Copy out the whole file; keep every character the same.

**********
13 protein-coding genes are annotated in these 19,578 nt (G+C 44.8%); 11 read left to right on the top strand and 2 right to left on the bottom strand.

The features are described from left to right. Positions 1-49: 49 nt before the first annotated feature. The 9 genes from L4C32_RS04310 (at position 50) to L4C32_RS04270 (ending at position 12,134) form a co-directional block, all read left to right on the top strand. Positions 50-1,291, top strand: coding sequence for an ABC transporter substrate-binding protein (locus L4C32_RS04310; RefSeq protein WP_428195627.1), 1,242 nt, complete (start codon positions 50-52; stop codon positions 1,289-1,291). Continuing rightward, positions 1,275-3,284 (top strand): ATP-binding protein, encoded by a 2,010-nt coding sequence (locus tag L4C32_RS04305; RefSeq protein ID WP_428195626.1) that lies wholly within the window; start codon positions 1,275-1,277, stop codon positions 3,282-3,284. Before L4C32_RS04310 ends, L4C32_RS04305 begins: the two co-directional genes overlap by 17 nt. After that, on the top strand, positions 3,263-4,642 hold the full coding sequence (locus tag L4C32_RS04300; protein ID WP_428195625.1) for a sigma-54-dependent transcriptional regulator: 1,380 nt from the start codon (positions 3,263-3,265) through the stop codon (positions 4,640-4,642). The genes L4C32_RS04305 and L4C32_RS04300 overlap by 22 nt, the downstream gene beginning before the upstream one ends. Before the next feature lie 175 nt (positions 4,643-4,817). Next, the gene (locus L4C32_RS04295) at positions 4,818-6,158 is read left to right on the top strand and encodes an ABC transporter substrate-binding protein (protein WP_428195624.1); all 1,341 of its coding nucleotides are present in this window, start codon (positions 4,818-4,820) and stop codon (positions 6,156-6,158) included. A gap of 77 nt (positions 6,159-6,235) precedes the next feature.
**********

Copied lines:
13 protein-coding genes are annotated in these 19,578 nt (G+C 44.8%); 11 read left to right on the top strand and 2 right to left on the bottom strand.

The features are described from left to right. Positions 1-49: 49 nt before the first annotated feature. The 9 genes from L4C32_RS04310 (at position 50) to L4C32_RS04270 (ending at position 12,134) form a co-directional block, all read left to right on the top strand. Positions 50-1,291, top strand: coding sequence for an ABC transporter substrate-binding protein (locus L4C32_RS04310; RefSeq protein WP_428195627.1), 1,242 nt, complete (start codon positions 50-52; stop codon positions 1,289-1,291). Continuing rightward, positions 1,275-3,284 (top strand): ATP-binding protein, encoded by a 2,010-nt coding sequence (locus tag L4C32_RS04305; RefSeq protein ID WP_428195626.1) that lies wholly within the window; start codon positions 1,275-1,277, stop codon positions 3,282-3,284. Before L4C32_RS04310 ends, L4C32_RS04305 begins: the two co-directional genes overlap by 17 nt. After that, on the top strand, positions 3,263-4,642 hold the full coding sequence (locus tag L4C32_RS04300; protein ID WP_428195625.1) for a sigma-54-dependent transcriptional regulator: 1,380 nt from the start codon (positions 3,263-3,265) through the stop codon (positions 4,640-4,642). The genes L4C32_RS04305 and L4C32_RS04300 overlap by 22 nt, the downstream gene beginning before the upstream one ends. Before the next feature lie 175 nt (positions 4,643-4,817). Next, the gene (locus L4C32_RS04295) at positions 4,818-6,158 is read left to right on the top strand and encodes an ABC transporter substrate-binding protein (protein WP_428195624.1); all 1,341 of its coding nucleotides are present in this window, start codon (positions 4,818-4,820) and stop codon (positions 6,156-6,158) included. A gap of 77 nt (positions 6,159-6,235) precedes the next feature.